kellyanne conway

You have to be specific. What are they?

astead herndon

I’m talking about build the wall.

kellyanne conway

Because build the wall — the wall was about border security. That to him, is about fairness.

astead herndon

I’m talking about the Mexican and rapists comment. I am talking about some of those comments that also brought people to him. I’m talking about birtherism. I mean, it seems like there’s a whole scope of issues. I understand the trade and economic point. I guess I’m saying, do you see those other things as core to the reasons why people were coming to Trump too?

kellyanne conway

No. I don’t.

astead herndon

You don’t?

kellyanne conway

I don’t. No, I don’t. People vote on their pocketbooks, first and foremost, generally.

kellyanne conway

But after Romney’s loss, they said, oh, my god. Romney lost Hispanics. We must talk more about immigration. It’s like, well then, you’re not listening to Hispanics. Yes, they care about that. But they care about 50 things.

And so listen, we don’t tell voters what’s important to them. They tell us. So sure, you’re going to get a majority of Americans saying a majority of Republicans saying, I think we should reform our immigration laws or enforce them or whatever they’re going to, of course. But where is the intensity? Is that more important to you, as a Hispanic male head of house who wants to keep his job and wants his kids in a better school and wants to make sure his multi-generation household that includes his parents, his mother’s mother, his own kids, and he and his wife — he wants to make sure the issues for all three generations are attended to. And let me tell you something. People — if you don’t know people own guns, if you don’t know people or pro-life, if you don’t know people whose kids go to public school or who don’t have college degrees — and it’s even beyond that, just pretending people don’t exist, like, oh, I can’t believe anybody would actually go to church on Wednesdays and Sundays. I can’t believe anybody would actually own 12 guns. And I can’t believe — well, there are people out there like that.

And just attacking Trump and never really educating oneself on the Trump voters, now 74 million strong — I mean, that is ignorance and arrogance.

Here’s what I would say to you. We never deeply examine that which we deeply disdain. And that’s what’s happened. That’s what happened with the autopsy.

archived recording 1

It’s great to have you with us here on this election night in America, perhaps the most consequential election in a generation.

archived recording 2

We’re getting a read right now at least, of who came out to vote. And that picture is not necessarily as expected. When you look at the demographics —

archived recording 4

This is potentially the trouble spot for Joe Biden. And it’s Miami-Dade. As you can see —

archived recording 5

Where the Cuban turnout was 13 points higher for Trump. So there’s undeniably something real going on here.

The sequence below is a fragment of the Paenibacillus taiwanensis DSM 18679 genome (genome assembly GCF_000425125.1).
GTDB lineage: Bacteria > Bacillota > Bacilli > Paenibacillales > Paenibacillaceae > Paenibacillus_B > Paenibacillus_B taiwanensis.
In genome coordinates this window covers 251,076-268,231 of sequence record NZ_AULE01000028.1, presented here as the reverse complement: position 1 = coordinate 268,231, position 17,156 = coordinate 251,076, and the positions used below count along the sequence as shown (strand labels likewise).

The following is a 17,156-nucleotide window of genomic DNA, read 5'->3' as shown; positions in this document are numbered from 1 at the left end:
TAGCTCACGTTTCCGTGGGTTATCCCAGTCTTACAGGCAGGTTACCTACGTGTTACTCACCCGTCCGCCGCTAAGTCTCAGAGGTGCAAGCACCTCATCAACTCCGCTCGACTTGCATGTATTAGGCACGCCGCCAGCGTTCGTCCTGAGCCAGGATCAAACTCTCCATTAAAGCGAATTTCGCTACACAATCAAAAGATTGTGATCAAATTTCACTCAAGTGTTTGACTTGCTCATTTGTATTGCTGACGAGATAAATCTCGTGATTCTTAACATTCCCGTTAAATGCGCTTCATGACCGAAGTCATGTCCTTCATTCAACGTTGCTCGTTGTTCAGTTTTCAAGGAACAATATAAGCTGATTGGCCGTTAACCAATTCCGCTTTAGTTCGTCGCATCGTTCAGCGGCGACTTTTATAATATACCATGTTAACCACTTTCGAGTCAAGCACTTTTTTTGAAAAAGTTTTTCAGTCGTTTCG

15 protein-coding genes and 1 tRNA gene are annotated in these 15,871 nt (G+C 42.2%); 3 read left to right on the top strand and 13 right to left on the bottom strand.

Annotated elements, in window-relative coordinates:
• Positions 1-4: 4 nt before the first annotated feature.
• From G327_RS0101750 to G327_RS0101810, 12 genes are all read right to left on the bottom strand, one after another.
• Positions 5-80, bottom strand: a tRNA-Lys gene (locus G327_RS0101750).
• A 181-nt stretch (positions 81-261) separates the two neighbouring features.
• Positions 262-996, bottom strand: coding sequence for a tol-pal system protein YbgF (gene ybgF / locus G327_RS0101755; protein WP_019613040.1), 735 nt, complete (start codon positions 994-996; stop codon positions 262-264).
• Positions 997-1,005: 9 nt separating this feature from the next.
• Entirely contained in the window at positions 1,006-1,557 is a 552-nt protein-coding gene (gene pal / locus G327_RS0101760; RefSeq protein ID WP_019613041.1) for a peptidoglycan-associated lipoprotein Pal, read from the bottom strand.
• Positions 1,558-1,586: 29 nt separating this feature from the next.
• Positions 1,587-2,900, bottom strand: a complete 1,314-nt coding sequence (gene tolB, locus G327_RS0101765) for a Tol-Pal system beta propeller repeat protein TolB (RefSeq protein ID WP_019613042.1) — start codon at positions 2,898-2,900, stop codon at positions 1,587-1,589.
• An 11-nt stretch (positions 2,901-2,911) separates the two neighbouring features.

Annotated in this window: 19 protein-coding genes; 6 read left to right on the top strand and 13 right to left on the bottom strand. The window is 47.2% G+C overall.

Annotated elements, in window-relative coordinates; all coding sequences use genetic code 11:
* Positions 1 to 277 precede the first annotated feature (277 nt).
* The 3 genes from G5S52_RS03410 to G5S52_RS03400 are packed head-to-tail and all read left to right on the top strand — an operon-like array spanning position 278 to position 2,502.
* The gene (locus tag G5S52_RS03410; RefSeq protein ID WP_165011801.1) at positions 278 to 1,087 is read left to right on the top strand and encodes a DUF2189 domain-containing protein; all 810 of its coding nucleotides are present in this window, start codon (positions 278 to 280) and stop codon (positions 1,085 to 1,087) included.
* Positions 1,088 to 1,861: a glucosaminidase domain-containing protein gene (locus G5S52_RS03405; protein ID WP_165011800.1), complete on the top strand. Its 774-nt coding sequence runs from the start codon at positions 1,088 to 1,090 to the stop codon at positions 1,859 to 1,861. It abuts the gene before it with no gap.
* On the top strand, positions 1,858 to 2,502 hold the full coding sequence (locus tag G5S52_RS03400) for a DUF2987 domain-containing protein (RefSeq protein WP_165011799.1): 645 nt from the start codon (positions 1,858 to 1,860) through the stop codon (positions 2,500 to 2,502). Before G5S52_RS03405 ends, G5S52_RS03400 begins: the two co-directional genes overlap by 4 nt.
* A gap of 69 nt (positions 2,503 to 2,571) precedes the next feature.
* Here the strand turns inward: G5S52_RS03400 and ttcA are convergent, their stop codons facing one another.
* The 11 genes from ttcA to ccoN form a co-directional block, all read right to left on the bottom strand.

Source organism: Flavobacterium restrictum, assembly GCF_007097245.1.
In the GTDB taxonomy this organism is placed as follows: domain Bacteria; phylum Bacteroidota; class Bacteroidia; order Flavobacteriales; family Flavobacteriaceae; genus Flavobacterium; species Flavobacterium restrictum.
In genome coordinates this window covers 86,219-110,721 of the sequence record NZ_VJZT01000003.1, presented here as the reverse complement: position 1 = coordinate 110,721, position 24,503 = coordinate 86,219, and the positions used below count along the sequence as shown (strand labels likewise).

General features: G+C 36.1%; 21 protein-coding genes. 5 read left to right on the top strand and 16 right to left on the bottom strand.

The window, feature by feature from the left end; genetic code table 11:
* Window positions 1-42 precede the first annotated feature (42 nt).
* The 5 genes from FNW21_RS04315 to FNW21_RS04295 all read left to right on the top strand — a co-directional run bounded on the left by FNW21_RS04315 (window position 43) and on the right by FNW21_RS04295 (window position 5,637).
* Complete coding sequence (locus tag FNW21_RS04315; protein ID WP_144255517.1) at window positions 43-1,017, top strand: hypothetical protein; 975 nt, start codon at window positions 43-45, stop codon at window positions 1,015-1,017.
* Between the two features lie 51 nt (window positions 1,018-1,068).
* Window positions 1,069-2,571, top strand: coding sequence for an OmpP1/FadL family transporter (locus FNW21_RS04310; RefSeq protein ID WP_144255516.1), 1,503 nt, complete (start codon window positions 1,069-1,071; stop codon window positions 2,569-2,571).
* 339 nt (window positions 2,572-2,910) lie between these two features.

jenny medina

Were you kicked out of choir, Astead?

astead herndon

Literally thrown out, but that’s a story for another day.

jenny medina
astead herndon

OK. So, Jenny, take me back to election night 2020. I mean, how did it feel to have the rest of the political world waking up to something that you have been trying to say and your stories have been reporting for a long time now, which is that the Latino vote is broad and complicated and definitely shouldn’t be taken for granted by Democrats.

jenny medina

Right. What happened on election night 2020 was sort of funny in a way, because the first results that came in that applied to this were the Florida results. And the reaction from the sort of pundit class and on television was like, what’s going on there? And there was just total shock.

But the reality is, is that Cubans in Miami, Latinos in Florida have been voting for Republicans for a very long time. So for anybody paying attention, it wasn’t a shock at all. And at the same time that that’s happening, you have another state, Arizona, where the results were much murkier. And eventually, the state swung toward Democrats, for Joe Biden, in large part because of Latino voters there. And so you had these two things going on at the same time.

But to me, the really interesting part was Texas and South Texas, specifically, because that’s a region that had voted for Democrats for decades for really more than a century. And all of a sudden, you saw these dramatic swings toward Trump.

astead herndon

So I want to break this all down, because I know that you have a perspective on that election that I think might surprise some people, which is that you see the presidential election in 2020 as a bigger bombshell for the political establishment than in 2016. Am I representing that right?

jenny medina

Yes. I mean for me, 2016 really wasn’t all that much of a surprise. I live in California where we have all seen other politicians ride to power on this anti-immigration message, anti-immigrant message. That didn’t seem so shocking to me. That seems like a repeat of what we’ve seen throughout history.